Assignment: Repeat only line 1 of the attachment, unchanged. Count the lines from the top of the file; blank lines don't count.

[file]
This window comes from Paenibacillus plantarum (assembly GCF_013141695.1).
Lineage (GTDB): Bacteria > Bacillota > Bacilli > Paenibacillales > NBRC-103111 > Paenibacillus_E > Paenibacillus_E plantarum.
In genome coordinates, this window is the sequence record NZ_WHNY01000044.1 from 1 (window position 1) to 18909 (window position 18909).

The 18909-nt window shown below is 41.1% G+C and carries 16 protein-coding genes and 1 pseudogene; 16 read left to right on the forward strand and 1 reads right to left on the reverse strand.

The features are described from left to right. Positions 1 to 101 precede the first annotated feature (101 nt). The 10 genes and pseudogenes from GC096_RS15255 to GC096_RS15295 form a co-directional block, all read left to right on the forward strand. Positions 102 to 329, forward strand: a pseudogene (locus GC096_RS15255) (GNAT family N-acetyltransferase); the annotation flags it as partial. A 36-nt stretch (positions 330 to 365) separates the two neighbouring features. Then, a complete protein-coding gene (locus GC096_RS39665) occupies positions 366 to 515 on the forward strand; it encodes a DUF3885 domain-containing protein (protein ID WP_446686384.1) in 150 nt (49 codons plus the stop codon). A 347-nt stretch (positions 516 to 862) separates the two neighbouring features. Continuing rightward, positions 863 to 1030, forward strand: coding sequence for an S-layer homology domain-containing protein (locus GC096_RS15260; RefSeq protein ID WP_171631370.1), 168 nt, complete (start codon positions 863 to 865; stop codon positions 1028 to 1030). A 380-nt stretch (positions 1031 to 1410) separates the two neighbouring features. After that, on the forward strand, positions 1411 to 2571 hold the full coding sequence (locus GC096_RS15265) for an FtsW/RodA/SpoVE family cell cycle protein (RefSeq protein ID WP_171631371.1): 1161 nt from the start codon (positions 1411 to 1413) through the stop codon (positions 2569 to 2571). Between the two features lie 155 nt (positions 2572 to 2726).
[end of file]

This window comes from Paenibacillus plantarum (assembly GCF_013141695.1).